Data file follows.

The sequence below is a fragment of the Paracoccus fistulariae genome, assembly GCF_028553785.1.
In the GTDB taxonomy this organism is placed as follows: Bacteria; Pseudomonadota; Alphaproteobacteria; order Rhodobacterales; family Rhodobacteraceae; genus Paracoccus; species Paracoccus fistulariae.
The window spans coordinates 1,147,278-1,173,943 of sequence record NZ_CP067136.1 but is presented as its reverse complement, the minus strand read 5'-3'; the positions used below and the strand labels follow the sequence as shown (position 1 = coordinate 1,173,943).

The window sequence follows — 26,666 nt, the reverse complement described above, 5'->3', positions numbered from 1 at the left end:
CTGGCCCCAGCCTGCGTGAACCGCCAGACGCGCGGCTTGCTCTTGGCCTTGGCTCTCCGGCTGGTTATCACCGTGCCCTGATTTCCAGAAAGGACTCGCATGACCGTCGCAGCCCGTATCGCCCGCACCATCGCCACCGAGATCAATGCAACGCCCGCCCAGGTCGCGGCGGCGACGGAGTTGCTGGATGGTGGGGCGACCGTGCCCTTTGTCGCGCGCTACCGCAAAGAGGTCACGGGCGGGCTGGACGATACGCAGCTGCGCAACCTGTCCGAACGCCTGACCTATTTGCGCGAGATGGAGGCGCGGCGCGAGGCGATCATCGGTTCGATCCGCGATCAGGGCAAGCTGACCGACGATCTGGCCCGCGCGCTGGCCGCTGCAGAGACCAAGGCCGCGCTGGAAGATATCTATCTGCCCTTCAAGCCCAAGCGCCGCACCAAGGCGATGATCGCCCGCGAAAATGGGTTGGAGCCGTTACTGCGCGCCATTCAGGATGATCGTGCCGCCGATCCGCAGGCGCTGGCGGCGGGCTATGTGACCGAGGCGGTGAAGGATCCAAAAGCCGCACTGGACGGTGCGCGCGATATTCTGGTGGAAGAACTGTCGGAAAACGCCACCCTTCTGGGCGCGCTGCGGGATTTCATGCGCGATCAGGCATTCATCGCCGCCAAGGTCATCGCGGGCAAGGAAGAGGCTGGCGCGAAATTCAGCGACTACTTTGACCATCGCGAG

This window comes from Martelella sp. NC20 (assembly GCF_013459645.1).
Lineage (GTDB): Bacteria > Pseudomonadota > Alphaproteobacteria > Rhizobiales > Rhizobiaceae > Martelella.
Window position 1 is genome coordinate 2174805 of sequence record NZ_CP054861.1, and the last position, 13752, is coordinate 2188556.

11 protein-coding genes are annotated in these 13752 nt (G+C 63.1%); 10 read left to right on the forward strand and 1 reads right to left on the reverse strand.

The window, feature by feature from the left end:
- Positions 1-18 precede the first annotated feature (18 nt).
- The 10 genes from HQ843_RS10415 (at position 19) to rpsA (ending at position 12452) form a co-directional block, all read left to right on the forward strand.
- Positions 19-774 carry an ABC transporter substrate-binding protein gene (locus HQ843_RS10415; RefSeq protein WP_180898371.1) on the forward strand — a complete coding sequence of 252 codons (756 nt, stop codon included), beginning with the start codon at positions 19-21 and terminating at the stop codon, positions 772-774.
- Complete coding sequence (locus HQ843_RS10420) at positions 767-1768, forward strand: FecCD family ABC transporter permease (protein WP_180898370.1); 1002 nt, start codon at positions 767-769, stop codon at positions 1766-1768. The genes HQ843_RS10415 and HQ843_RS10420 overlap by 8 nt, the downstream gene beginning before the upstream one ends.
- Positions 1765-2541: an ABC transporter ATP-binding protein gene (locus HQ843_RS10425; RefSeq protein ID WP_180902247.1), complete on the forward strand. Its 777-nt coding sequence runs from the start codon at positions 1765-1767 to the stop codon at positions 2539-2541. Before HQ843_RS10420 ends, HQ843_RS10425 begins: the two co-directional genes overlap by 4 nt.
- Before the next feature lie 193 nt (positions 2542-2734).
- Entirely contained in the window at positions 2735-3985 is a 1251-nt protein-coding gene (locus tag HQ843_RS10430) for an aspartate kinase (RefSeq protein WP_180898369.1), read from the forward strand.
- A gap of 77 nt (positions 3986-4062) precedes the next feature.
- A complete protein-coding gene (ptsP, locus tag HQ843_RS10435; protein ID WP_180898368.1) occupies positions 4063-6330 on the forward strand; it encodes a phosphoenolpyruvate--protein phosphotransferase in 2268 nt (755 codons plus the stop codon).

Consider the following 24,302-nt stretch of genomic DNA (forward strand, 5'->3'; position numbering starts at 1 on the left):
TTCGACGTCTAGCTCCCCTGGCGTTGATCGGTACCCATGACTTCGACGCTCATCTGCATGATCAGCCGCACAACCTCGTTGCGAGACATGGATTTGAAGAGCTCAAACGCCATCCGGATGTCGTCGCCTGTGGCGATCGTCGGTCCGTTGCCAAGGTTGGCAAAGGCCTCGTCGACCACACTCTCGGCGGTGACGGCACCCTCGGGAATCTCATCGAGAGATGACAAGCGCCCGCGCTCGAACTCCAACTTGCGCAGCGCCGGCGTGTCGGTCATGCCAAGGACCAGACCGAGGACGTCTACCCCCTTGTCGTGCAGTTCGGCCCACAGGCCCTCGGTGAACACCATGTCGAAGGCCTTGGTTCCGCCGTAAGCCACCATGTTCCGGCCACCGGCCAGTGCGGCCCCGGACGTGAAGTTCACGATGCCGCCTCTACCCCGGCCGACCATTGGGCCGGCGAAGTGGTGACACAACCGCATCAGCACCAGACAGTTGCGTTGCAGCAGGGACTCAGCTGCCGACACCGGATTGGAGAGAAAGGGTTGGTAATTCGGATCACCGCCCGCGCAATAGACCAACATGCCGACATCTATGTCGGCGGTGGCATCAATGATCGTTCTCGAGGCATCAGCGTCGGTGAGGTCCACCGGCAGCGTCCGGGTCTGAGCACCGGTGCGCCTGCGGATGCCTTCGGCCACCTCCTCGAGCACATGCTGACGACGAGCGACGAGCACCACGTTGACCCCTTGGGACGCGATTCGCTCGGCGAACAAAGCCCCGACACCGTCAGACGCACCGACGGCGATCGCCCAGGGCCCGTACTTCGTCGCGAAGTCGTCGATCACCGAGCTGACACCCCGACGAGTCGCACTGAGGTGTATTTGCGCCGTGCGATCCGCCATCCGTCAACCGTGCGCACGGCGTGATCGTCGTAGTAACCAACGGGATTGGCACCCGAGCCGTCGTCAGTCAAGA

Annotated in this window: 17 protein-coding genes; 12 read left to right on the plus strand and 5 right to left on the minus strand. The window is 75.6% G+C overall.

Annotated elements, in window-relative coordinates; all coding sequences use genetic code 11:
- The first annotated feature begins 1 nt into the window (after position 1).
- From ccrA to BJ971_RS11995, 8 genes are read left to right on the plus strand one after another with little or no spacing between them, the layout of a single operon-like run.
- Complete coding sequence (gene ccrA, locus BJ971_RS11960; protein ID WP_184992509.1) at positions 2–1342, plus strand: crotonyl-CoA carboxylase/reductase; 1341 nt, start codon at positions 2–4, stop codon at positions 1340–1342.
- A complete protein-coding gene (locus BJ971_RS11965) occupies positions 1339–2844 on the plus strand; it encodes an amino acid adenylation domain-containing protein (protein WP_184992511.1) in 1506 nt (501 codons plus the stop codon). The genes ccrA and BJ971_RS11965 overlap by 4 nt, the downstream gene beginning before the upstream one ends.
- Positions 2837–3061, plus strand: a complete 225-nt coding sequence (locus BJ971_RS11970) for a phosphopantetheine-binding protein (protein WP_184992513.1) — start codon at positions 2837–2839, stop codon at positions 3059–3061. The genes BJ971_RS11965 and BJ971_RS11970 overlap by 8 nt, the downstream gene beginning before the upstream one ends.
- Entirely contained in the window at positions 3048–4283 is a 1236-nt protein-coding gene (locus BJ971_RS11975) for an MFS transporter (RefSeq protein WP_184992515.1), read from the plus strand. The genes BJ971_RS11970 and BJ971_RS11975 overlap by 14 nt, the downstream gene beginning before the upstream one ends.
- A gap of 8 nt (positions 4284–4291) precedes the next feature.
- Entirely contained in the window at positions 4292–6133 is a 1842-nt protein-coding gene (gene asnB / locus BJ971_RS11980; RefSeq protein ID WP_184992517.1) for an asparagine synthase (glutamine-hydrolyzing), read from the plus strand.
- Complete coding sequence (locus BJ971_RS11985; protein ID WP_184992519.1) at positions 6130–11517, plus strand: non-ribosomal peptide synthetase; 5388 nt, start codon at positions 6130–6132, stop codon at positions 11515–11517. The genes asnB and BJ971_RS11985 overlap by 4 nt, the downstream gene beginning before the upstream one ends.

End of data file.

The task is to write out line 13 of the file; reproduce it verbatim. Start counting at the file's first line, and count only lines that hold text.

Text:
- Positions 19-774 carry an ABC transporter substrate-binding protein gene (locus HQ843_RS10415; RefSeq protein WP_180898371.1) on the forward strand — a complete coding sequence of 252 codons (756 nt, stop codon included), beginning with the start codon at positions 19-21 and terminating at the stop codon, positions 772-774.